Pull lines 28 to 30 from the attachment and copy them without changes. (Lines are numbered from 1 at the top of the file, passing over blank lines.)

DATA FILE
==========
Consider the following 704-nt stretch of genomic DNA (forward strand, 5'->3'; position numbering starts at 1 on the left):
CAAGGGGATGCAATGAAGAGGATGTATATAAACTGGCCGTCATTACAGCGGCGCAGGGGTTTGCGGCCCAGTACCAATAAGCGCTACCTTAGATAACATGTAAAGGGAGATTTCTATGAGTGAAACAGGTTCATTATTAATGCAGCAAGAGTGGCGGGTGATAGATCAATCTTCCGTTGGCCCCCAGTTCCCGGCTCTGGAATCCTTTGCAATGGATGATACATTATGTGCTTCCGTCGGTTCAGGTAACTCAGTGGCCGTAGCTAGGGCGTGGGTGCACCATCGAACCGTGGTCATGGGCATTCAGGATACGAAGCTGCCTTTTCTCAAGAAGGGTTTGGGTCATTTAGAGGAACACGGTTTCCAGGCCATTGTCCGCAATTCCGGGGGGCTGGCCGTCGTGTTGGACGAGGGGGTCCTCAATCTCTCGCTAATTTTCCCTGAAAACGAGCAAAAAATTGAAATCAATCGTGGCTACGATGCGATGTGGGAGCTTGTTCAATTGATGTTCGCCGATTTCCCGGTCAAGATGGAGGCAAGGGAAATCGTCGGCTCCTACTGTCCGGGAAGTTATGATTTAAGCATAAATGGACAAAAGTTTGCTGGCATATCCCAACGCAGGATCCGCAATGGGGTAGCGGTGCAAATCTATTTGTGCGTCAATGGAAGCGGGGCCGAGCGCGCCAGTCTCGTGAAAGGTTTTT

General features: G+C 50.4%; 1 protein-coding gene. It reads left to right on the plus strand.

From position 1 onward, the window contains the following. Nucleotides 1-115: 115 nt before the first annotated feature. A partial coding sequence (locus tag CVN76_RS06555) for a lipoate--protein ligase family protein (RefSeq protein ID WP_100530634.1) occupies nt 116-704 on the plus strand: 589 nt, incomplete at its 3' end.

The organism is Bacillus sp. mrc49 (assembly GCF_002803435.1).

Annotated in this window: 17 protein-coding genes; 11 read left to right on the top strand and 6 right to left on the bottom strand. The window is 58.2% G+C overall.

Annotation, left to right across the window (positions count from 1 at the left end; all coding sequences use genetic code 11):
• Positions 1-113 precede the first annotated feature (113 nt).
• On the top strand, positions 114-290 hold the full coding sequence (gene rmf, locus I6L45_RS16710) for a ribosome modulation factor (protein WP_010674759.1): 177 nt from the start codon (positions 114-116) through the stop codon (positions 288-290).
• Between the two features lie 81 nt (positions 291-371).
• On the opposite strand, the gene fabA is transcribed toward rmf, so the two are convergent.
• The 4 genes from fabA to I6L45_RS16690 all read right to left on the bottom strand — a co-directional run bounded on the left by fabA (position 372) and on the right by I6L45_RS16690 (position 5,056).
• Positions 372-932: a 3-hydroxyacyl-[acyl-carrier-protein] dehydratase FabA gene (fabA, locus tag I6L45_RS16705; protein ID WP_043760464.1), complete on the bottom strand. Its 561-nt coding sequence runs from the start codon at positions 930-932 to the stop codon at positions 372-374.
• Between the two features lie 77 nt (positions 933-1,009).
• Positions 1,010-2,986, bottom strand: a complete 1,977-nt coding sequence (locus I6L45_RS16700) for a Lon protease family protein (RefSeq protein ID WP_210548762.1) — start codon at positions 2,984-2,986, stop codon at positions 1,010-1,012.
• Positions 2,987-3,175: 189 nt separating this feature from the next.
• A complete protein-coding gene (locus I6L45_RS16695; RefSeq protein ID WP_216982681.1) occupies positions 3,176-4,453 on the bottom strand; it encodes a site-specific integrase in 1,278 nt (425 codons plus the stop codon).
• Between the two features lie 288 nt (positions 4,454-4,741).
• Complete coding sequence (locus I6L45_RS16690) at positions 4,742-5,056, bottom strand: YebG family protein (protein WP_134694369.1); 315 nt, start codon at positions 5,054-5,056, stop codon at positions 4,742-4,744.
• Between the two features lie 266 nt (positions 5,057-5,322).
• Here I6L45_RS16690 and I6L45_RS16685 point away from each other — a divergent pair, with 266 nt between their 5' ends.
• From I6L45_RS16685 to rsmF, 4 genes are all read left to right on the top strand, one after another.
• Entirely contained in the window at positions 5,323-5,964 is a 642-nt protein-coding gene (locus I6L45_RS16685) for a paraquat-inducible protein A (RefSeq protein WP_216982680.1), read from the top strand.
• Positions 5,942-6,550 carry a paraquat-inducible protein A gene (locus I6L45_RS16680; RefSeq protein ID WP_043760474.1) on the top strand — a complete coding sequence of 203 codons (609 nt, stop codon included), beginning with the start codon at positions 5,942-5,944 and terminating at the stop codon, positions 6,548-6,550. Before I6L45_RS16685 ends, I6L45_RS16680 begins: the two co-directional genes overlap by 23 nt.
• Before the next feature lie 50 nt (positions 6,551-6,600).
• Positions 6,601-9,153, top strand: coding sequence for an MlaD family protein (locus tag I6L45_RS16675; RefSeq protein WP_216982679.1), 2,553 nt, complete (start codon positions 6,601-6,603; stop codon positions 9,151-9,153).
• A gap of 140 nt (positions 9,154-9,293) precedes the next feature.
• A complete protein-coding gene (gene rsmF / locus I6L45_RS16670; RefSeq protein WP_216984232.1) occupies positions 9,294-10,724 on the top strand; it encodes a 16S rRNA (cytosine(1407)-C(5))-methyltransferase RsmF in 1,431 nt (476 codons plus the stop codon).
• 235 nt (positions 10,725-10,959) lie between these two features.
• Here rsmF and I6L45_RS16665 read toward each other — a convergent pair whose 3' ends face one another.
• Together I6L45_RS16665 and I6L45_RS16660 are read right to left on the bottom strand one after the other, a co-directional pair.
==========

• A complete protein-coding gene (gene rsmF / locus I6L45_RS16670; RefSeq protein WP_216984232.1) occupies positions 9,294-10,724 on the top strand; it encodes a 16S rRNA (cytosine(1407)-C(5))-methyltransferase RsmF in 1,431 nt (476 codons plus the stop codon).
• 235 nt (positions 10,725-10,959) lie between these two features.
• Here rsmF and I6L45_RS16665 read toward each other — a convergent pair whose 3' ends face one another.